As much as this novel is a portrait of the distance between people, it is also a story of people trying to make connections. Clarissa's party is, above all else, her attempt to bring people together. Woolf's use of smooth transitions between characters, the repetition of ideas and places in the thoughts of different characters, and the lack of chapters and rarity of section breaks all endeavor to make connections between the wandering strands of narrative in the same way that the characters try to make connections with each other. The themes of this novel pull in two separate directions, pointing toward the loneliness of the modern world and the many ways in which people find connection. Woolf manages to incorporate both of those elements and, through her mastery of style, fuse them into a coherent and aesthetically pleasing whole.
I feel like I should mention some of the problems that people have with Virginia Woolf. Many people find the fact that she only writes about upper-middle-class white people and completely ignores the existence of the working class and minorities to be problematic. I think that this is a valid critique not of any single novel, as no novel can have everything in it, but of her output as a whole, especially her nonfiction. In Mrs. Dalloway there is only one working-class character, Ms. Kilman, who is not portrayed in a good light even in her own narration. This erasure of the working class and minorities is a problem not just with Virginia Woolf, but with both literary Modernism and early feminism as a whole. I think it's important to interrogate the limitations of these works even as we enjoy the beauty and virtuosity of the writing. Another problematic element is the depiction of empire in Mrs. Dalloway, specifically the British colonization of India. I personally don't know what to make of this theme, which returns multiple times throughout the novel. Partially because of the free indirect style, I don't know where the characters' opinions on the matter stop and where Woolf's ideas and possible biases begin. I will have to read the novel a few more times before I can say anything conclusive about empire in Mrs. Dalloway, but I wanted to throw it out there as something to pay attention to if you are reading this yourself.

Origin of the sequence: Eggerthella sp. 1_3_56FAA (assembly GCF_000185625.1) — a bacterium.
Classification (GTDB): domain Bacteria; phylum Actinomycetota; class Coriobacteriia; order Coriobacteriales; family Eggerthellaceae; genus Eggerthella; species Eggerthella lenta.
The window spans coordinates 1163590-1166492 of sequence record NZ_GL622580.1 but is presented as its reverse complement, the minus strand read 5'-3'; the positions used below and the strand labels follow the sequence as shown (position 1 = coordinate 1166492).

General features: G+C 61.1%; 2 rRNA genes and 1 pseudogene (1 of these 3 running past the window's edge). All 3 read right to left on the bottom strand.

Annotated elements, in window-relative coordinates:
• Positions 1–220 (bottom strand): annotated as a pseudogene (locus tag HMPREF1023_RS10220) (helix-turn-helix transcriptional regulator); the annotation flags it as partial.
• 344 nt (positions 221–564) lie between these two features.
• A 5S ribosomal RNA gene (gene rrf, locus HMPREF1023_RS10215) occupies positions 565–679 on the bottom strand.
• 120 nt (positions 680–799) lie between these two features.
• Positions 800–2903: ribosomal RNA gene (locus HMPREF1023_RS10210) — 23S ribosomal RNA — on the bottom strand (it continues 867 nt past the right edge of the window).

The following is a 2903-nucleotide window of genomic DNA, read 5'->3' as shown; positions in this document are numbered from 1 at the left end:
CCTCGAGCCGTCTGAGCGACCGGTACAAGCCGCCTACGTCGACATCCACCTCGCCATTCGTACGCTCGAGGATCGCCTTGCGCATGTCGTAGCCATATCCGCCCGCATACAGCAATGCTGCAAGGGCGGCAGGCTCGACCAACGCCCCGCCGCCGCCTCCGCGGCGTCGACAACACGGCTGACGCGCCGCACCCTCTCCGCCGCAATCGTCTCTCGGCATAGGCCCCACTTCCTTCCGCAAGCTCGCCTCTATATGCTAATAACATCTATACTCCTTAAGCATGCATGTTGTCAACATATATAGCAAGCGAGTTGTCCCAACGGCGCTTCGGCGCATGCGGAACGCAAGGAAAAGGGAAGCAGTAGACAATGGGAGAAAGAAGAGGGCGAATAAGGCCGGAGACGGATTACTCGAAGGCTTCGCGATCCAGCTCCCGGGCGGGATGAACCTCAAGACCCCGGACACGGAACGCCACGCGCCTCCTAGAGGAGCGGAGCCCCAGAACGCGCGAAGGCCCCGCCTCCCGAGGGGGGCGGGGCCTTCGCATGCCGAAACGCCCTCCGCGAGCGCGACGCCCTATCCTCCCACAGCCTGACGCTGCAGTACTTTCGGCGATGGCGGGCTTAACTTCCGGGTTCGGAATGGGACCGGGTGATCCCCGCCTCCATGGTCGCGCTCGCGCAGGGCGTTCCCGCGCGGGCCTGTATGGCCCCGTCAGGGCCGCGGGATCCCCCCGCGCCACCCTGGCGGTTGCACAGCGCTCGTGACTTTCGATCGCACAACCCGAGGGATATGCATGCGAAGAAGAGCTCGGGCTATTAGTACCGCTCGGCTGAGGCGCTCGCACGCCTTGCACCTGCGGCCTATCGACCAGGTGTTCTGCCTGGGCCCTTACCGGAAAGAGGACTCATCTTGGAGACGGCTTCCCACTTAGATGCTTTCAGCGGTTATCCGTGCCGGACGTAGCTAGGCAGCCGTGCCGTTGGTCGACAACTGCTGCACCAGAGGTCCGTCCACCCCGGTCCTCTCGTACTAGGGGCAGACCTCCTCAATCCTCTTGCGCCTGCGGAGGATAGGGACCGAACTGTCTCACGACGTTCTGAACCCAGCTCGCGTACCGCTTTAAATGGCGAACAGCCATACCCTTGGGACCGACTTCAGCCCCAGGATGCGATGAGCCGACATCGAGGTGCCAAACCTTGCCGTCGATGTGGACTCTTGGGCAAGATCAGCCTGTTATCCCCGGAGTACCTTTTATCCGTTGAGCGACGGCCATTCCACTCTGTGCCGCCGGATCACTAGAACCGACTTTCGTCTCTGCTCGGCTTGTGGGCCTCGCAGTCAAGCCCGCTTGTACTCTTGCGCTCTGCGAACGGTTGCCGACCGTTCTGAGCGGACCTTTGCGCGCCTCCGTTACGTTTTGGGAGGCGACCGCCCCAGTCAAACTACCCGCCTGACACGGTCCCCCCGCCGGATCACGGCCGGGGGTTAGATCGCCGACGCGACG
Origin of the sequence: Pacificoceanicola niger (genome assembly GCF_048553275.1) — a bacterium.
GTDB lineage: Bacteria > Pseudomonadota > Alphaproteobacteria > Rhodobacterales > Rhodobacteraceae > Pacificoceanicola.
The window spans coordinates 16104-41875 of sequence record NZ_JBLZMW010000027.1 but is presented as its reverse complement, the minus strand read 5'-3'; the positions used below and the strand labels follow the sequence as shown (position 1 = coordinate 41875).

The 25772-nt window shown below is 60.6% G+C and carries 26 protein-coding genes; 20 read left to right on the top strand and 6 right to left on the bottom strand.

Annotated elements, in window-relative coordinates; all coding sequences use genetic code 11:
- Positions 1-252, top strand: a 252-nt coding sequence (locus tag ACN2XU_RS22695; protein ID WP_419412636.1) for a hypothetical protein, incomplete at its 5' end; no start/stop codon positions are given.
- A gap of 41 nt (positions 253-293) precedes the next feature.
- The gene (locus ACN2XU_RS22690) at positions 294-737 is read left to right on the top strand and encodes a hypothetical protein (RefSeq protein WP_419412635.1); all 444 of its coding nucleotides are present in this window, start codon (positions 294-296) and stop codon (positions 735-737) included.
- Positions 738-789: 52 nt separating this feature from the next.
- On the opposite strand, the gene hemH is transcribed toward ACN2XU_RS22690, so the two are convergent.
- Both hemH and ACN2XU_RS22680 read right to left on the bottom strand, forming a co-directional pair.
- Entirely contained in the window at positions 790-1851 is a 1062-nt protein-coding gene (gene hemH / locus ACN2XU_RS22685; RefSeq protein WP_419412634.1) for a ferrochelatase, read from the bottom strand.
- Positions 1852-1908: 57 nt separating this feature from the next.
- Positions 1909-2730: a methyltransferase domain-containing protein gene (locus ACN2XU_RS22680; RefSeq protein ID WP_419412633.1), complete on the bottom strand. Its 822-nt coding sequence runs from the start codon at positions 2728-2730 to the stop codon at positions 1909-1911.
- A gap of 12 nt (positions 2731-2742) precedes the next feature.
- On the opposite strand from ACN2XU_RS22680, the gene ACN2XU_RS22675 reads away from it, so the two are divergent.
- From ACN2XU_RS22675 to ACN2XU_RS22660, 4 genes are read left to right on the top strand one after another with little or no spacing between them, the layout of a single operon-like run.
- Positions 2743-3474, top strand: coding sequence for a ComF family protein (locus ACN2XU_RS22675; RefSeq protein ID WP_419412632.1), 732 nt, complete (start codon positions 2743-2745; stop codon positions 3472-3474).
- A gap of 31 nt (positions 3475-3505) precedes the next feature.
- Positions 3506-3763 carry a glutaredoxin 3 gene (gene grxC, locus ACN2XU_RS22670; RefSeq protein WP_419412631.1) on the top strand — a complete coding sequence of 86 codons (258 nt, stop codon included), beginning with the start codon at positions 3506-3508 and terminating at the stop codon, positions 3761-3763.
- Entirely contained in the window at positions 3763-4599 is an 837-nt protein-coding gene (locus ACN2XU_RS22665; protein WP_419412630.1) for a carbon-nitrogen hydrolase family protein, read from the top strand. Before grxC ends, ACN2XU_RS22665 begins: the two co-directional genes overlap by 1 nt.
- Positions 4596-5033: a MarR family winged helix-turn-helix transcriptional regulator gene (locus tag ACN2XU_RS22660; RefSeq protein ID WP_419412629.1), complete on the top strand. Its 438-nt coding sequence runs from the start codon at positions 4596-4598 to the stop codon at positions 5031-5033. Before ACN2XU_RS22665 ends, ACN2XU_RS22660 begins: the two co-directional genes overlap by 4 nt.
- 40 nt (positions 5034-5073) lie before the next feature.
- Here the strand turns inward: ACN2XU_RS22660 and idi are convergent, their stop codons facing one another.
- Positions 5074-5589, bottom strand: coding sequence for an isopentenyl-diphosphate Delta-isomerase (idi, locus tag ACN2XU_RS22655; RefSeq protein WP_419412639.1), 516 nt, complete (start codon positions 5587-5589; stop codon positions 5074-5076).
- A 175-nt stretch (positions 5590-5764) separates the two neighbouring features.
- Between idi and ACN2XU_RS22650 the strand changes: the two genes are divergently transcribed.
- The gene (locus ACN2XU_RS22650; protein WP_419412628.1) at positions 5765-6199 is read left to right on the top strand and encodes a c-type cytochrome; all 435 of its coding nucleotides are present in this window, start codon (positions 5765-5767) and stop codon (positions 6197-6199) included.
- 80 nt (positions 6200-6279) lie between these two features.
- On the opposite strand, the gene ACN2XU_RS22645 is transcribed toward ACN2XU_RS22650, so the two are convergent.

Mrs. Dalloway is often hailed as one of the modern classics, and after reading it I can absolutely understand why. Woof's use of style and structure serve to paint a picture of a woman, a truly human woman, complete with flaws and strengths, full of new hopes and failed dreams, and to show the people who come into contact with her throughout the course of a day. Despite the high literary style, it feels honest and uncontrived. The characters feel familiar, like the people you meet every day, and the feelings and thoughts they have could very well be your own. It is a beautiful, luminous, haunting book that will only improve upon rereading. I had a lot of expectations going in to this reading, and I am happy to say that Mrs. Dalloway exceeded them all.
Rating: 5 stars.